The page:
I use Kristal software on a PC because it's free, good and easy to use. I have 6 mics plugged into a Behringer UB1202 (also cheap) mixer and the mixer is plugged into the computer. 1 mic for guitars, 1 for bass, 1 for vocals and 3 for drums. We're not pros but we recently made a demo disc. It sounded pretty good for cheap recording gear.

    For $2000 you can set up a far better studio than this.
  7. Passinwind

    Passinwind I Know Nothing Supporting Member Commercial User

    Dec 3, 2003
    Columbia River Gorge, WA.
    Owner/Designer &Toaster Tech Passinwind Electronics

    You probably will end in in that forum anyway, no?

    Personally, I'd spend my money in roughly equal parts:


    Soundcard and small mixer (might not need this with right card setup)


    Microphones, stands, cables, DI or preamp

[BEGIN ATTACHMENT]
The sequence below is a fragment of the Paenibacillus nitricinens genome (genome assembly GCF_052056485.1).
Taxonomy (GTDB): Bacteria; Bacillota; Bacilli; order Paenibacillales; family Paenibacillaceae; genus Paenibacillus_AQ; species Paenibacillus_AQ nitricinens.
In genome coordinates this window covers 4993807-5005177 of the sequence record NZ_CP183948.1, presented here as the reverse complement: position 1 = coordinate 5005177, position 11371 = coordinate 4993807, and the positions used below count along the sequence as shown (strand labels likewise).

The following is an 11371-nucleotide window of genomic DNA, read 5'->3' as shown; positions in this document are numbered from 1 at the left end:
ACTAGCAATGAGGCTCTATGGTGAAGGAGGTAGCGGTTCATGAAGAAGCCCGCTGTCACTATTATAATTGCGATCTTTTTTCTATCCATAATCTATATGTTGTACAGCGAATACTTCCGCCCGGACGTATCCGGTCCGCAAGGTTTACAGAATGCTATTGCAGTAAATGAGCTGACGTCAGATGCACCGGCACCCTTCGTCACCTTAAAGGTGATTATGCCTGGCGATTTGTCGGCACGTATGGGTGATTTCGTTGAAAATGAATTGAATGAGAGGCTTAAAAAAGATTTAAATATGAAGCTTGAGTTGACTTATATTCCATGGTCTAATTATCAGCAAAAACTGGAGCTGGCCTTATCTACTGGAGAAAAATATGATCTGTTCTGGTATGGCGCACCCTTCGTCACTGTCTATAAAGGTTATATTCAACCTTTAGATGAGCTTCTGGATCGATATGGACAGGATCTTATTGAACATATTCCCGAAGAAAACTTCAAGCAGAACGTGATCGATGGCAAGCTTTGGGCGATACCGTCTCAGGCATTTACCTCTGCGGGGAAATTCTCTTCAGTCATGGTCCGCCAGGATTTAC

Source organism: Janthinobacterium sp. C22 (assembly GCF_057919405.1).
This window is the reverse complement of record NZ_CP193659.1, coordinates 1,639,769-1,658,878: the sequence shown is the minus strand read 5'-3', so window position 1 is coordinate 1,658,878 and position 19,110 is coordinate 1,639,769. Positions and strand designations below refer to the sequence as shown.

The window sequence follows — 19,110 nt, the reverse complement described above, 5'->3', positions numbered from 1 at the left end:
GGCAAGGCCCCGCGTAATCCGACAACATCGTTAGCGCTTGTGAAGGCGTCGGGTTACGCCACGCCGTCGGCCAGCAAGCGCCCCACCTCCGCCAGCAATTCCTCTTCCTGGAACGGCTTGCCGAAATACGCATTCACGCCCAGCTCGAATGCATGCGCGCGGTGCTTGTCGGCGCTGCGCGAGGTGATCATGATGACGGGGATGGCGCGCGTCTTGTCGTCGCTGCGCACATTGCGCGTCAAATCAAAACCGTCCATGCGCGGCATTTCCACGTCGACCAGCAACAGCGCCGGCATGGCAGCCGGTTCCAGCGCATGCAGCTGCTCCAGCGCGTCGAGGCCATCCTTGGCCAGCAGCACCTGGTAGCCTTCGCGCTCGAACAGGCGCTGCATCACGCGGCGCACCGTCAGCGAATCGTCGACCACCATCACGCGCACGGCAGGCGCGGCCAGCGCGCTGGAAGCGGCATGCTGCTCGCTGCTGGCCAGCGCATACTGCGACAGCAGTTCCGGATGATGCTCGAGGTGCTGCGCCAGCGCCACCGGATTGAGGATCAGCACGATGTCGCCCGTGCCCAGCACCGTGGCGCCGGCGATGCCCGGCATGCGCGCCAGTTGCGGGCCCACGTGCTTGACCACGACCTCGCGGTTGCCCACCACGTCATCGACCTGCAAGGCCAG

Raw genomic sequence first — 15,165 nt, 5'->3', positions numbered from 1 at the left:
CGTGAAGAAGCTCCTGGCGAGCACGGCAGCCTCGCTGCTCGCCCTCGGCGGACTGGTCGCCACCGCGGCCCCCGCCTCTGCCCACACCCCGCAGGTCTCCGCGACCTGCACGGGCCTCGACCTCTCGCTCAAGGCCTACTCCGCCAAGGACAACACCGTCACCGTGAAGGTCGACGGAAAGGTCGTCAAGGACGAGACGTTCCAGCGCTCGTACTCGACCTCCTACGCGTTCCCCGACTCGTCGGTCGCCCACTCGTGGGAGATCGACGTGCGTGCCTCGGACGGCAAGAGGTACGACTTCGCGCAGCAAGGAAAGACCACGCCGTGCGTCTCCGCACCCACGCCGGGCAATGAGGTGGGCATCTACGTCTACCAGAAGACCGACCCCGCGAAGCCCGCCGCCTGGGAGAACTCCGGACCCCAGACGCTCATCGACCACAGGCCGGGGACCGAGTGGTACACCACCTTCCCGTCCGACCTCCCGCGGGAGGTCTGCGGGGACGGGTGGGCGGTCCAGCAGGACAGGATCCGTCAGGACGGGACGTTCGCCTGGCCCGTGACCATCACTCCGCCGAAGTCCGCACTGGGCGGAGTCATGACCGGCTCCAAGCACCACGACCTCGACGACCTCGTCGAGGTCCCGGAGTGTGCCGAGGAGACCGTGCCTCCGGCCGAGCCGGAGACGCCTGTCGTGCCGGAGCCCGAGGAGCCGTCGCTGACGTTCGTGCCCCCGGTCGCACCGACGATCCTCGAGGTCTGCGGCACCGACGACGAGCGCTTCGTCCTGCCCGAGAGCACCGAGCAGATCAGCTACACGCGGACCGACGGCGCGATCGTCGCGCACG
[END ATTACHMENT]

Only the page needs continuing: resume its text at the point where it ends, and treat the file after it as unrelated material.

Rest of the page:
If you get the right soundcard bundle, half your software needs should be covered. I'd look at which software appeals to you, and buy a bundle that incorporates that.

    I have a few friends with Pro Tools systems. They're not necessarily getting better results than other friends who use N-Track, which is like $60. The weakest link is usually the operator, for at least a year or two, IMHO.

    Have fun! :cool:
  8. hateater

    hateater snatch canadian cream

    May 4, 2001
    Eugene, OR
    I should have been more clear. I have a xp on pentium 4 with TONS of ram. For programs, I have cool edit pro, and Reason 2.5. Oh yeah, finale pro too. I have my bass amp + cab... no real moiniters. Then there are my guitars and keyboard thjat is midi capable.
  9. msquared


    Sep 19, 2004
    Kansas City
    I used N-Track for a long time. It's a good program but it has some stability issues. I ended up with Sonar and like it a whole lot more.

    The question you're asking is tough to answer without knowing what your goals are, but this question is asked and answered all over the place. Search on Usenet and other web boards. There is a lot of good advice already out there. You will get a lot better use out of your money if you do some research beforehand. Don't just get excited about having a 'studio' and buy a bunch of things that look shiny.
  10. Passinwind

    Passinwind I Know Nothing Supporting Member Commercial User